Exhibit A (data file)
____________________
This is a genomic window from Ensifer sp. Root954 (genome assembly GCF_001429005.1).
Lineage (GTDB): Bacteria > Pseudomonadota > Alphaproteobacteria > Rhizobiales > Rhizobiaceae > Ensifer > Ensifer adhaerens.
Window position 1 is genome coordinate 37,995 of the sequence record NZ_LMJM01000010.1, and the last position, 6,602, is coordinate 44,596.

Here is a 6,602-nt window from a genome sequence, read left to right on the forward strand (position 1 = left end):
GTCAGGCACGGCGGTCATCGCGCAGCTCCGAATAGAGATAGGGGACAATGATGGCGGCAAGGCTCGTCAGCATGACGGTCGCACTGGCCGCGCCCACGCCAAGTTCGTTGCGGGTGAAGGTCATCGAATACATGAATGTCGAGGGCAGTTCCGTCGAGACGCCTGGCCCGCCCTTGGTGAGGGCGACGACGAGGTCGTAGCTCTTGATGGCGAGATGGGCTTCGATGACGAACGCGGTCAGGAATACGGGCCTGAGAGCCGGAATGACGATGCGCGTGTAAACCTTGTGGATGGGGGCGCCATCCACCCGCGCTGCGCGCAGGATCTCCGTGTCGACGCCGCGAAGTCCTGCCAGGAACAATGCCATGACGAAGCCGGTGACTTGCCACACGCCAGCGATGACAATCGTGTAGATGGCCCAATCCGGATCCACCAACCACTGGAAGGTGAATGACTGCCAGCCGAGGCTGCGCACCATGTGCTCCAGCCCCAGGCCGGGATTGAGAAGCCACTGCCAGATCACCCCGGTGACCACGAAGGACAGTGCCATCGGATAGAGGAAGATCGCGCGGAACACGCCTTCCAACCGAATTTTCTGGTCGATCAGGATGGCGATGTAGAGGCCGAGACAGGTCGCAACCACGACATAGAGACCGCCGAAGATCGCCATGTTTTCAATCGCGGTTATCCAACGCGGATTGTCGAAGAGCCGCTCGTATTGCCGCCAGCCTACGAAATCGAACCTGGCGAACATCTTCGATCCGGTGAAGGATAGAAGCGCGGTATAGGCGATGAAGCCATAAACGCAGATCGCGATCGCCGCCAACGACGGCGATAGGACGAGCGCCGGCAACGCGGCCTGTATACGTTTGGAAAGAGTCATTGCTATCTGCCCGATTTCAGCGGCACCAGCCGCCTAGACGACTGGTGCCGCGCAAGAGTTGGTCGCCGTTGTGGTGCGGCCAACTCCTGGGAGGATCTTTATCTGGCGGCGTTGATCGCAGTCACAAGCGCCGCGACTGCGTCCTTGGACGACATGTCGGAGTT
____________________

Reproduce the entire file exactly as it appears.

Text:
This is a genomic window from Ensifer sp. Root954 (genome assembly GCF_001429005.1).
Lineage (GTDB): Bacteria > Pseudomonadota > Alphaproteobacteria > Rhizobiales > Rhizobiaceae > Ensifer > Ensifer adhaerens.
Window position 1 is genome coordinate 37,995 of the sequence record NZ_LMJM01000010.1, and the last position, 6,602, is coordinate 44,596.

Here is a 6,602-nt window from a genome sequence, read left to right on the forward strand (position 1 = left end):
GTCAGGCACGGCGGTCATCGCGCAGCTCCGAATAGAGATAGGGGACAATGATGGCGGCAAGGCTCGTCAGCATGACGGTCGCACTGGCCGCGCCCACGCCAAGTTCGTTGCGGGTGAAGGTCATCGAATACATGAATGTCGAGGGCAGTTCCGTCGAGACGCCTGGCCCGCCCTTGGTGAGGGCGACGACGAGGTCGTAGCTCTTGATGGCGAGATGGGCTTCGATGACGAACGCGGTCAGGAATACGGGCCTGAGAGCCGGAATGACGATGCGCGTGTAAACCTTGTGGATGGGGGCGCCATCCACCCGCGCTGCGCGCAGGATCTCCGTGTCGACGCCGCGAAGTCCTGCCAGGAACAATGCCATGACGAAGCCGGTGACTTGCCACACGCCAGCGATGACAATCGTGTAGATGGCCCAATCCGGATCCACCAACCACTGGAAGGTGAATGACTGCCAGCCGAGGCTGCGCACCATGTGCTCCAGCCCCAGGCCGGGATTGAGAAGCCACTGCCAGATCACCCCGGTGACCACGAAGGACAGTGCCATCGGATAGAGGAAGATCGCGCGGAACACGCCTTCCAACCGAATTTTCTGGTCGATCAGGATGGCGATGTAGAGGCCGAGACAGGTCGCAACCACGACATAGAGACCGCCGAAGATCGCCATGTTTTCAATCGCGGTTATCCAACGCGGATTGTCGAAGAGCCGCTCGTATTGCCGCCAGCCTACGAAATCGAACCTGGCGAACATCTTCGATCCGGTGAAGGATAGAAGCGCGGTATAGGCGATGAAGCCATAAACGCAGATCGCGATCGCCGCCAACGACGGCGATAGGACGAGCGCCGGCAACGCGGCCTGTATACGTTTGGAAAGAGTCATTGCTATCTGCCCGATTTCAGCGGCACCAGCCGCCTAGACGACTGGTGCCGCGCAAGAGTTGGTCGCCGTTGTGGTGCGGCCAACTCCTGGGAGGATCTTTATCTGGCGGCGTTGATCGCAGTCACAAGCGCCGCGACTGCGTCCTTGGACGACATGTCGGAGTT